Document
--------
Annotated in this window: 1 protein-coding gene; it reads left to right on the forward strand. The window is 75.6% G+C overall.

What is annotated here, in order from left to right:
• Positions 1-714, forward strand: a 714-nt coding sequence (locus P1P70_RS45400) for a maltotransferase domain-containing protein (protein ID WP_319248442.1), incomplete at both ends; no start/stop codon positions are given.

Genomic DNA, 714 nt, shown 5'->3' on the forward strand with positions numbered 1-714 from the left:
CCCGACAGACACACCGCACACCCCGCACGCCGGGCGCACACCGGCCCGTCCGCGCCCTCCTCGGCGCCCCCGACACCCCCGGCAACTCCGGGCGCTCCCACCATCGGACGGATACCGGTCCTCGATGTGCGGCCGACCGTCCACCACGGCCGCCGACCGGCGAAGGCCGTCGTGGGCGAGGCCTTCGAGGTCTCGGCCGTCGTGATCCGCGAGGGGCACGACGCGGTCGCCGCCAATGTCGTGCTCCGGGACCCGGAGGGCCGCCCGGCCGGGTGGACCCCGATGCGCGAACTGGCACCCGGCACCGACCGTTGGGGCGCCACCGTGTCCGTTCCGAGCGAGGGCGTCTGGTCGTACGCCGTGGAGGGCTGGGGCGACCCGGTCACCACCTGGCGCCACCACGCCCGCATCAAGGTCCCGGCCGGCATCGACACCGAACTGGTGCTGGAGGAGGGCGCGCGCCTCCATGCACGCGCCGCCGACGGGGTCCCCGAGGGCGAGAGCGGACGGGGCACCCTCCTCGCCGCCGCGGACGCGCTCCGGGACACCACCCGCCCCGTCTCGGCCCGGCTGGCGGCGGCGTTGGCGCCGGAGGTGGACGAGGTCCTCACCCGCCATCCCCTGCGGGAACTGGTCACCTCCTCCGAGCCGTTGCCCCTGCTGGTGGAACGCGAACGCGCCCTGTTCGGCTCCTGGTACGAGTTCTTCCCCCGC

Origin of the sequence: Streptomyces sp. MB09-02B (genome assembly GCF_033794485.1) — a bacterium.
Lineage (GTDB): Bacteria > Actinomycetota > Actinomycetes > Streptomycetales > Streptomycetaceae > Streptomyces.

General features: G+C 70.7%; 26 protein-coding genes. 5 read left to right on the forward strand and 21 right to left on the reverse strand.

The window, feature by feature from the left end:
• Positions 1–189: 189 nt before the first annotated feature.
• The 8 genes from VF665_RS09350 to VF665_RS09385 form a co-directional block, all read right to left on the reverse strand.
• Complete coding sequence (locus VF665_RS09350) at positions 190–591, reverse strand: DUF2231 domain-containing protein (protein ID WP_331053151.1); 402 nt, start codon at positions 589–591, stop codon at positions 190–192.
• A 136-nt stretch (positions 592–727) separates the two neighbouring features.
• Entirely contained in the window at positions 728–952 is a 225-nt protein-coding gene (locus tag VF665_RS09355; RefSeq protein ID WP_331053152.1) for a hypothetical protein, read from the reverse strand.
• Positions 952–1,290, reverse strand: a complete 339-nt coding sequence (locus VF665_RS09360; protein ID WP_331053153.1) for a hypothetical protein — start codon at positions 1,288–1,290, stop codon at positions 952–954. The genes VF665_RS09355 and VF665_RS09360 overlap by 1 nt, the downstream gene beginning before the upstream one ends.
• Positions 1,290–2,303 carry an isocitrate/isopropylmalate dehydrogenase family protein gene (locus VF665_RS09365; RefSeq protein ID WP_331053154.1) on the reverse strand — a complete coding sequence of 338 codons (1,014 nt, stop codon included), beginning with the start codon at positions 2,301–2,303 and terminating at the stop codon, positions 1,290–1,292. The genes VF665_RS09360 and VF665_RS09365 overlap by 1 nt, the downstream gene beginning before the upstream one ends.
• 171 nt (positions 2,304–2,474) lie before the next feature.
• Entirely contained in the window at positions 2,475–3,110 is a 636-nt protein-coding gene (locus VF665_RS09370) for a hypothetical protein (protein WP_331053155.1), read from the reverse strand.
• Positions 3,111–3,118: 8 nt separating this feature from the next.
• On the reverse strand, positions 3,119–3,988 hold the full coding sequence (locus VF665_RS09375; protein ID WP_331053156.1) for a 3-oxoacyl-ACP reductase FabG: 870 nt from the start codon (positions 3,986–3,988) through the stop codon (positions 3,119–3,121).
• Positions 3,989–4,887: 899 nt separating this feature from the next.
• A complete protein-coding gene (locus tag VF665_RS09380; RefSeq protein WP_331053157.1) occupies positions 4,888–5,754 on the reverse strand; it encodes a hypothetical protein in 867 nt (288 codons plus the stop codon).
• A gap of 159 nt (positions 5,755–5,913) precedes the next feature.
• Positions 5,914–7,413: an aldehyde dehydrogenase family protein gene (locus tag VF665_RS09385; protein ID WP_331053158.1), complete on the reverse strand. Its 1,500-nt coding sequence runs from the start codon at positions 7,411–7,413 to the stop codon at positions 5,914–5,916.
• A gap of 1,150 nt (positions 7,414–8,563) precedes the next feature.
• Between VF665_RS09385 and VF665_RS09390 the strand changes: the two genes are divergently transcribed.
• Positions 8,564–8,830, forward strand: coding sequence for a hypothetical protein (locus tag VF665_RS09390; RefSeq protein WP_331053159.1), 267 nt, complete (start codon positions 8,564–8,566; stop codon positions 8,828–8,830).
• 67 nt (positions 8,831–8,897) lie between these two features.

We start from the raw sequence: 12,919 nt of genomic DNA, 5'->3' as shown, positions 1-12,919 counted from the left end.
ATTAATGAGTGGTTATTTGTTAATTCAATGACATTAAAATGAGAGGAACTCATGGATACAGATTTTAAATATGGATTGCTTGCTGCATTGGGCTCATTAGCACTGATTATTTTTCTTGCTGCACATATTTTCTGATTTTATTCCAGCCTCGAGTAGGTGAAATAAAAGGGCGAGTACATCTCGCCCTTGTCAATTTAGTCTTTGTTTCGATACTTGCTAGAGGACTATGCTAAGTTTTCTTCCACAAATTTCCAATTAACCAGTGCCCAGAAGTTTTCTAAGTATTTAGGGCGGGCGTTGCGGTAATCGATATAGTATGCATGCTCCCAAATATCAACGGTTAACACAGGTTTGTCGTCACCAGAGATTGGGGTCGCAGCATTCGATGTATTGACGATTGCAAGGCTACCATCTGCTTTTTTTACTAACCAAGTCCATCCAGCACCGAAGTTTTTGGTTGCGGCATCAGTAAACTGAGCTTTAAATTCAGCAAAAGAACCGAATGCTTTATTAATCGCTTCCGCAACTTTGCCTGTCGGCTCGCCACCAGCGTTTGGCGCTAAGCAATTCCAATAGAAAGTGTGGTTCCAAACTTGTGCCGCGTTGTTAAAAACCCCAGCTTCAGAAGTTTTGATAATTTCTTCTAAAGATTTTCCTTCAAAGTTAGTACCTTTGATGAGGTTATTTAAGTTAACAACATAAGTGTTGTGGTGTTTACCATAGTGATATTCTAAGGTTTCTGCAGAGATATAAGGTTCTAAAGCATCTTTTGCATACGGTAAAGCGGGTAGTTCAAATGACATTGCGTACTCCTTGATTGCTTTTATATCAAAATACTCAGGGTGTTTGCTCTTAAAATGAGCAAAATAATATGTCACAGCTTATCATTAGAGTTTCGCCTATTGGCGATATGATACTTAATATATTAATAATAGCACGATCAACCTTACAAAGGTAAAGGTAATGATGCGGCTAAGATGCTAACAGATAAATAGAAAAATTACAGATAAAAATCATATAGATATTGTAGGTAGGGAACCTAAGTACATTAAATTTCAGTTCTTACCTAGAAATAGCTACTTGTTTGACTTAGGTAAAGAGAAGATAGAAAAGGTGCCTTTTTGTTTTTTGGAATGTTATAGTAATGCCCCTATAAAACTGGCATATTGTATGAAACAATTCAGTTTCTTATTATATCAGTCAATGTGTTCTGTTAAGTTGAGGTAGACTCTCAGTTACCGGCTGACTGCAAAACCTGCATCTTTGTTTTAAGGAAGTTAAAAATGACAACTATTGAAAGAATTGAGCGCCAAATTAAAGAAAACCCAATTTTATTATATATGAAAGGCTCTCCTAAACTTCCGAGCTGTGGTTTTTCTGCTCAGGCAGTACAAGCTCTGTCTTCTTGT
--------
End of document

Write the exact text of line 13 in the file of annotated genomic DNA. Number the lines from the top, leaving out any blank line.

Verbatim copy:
• A 136-nt stretch (positions 592–727) separates the two neighbouring features.